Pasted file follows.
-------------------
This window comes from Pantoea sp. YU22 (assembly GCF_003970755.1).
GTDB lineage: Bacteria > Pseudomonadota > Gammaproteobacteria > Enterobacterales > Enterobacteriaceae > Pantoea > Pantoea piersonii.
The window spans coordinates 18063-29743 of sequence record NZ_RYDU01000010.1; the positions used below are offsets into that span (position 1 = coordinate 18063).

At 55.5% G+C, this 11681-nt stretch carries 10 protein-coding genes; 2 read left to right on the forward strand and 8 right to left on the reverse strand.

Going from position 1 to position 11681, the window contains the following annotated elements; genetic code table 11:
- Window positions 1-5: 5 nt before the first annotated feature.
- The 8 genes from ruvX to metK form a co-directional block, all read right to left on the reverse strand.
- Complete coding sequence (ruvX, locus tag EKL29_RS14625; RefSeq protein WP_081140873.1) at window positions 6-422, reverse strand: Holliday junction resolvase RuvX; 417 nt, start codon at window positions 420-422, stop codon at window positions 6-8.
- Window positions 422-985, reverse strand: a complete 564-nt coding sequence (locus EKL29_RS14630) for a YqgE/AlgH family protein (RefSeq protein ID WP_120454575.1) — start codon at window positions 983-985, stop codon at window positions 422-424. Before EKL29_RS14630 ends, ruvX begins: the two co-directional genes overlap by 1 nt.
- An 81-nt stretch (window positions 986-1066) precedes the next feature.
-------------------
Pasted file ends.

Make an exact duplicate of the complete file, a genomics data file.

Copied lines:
This window comes from Pantoea sp. YU22 (assembly GCF_003970755.1).
GTDB lineage: Bacteria > Pseudomonadota > Gammaproteobacteria > Enterobacterales > Enterobacteriaceae > Pantoea > Pantoea piersonii.
The window spans coordinates 18063-29743 of sequence record NZ_RYDU01000010.1; the positions used below are offsets into that span (position 1 = coordinate 18063).

At 55.5% G+C, this 11681-nt stretch carries 10 protein-coding genes; 2 read left to right on the forward strand and 8 right to left on the reverse strand.

Going from position 1 to position 11681, the window contains the following annotated elements; genetic code table 11:
- Window positions 1-5: 5 nt before the first annotated feature.
- The 8 genes from ruvX to metK form a co-directional block, all read right to left on the reverse strand.
- Complete coding sequence (ruvX, locus tag EKL29_RS14625; RefSeq protein WP_081140873.1) at window positions 6-422, reverse strand: Holliday junction resolvase RuvX; 417 nt, start codon at window positions 420-422, stop codon at window positions 6-8.
- Window positions 422-985, reverse strand: a complete 564-nt coding sequence (locus EKL29_RS14630) for a YqgE/AlgH family protein (RefSeq protein ID WP_120454575.1) — start codon at window positions 983-985, stop codon at window positions 422-424. Before EKL29_RS14630 ends, ruvX begins: the two co-directional genes overlap by 1 nt.
- An 81-nt stretch (window positions 986-1066) precedes the next feature.